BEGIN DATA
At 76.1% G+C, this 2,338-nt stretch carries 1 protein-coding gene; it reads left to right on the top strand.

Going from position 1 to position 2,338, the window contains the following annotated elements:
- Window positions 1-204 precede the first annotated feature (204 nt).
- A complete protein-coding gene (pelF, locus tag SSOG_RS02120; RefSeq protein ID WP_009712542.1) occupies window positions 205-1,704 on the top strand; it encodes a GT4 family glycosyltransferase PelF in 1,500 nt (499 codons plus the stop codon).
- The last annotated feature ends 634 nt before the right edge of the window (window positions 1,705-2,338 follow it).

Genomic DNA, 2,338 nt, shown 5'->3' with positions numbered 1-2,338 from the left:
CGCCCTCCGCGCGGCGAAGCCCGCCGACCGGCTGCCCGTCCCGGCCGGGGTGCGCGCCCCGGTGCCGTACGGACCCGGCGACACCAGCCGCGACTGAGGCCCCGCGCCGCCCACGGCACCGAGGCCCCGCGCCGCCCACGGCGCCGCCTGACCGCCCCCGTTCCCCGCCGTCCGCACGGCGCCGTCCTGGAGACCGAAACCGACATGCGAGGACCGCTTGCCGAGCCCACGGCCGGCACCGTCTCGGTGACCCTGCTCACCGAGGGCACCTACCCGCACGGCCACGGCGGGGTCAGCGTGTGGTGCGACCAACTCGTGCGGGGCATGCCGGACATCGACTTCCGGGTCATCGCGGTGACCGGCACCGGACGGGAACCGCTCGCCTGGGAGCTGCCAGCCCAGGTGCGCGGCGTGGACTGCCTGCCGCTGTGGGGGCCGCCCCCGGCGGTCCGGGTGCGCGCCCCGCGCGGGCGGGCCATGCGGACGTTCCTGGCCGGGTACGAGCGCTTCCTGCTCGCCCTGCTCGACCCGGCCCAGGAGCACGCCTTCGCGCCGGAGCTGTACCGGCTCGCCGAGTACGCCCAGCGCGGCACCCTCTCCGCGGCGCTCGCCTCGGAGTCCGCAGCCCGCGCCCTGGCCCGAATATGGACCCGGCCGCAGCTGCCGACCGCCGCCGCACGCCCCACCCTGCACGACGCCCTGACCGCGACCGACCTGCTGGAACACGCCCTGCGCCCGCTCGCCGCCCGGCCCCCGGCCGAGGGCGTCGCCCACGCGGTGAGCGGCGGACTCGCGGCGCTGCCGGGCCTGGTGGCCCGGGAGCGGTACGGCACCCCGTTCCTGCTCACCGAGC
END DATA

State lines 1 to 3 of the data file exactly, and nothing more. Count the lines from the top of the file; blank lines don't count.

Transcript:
At 76.1% G+C, this 2,338-nt stretch carries 1 protein-coding gene; it reads left to right on the top strand.

Going from position 1 to position 2,338, the window contains the following annotated elements:
- Window positions 1-204 precede the first annotated feature (204 nt).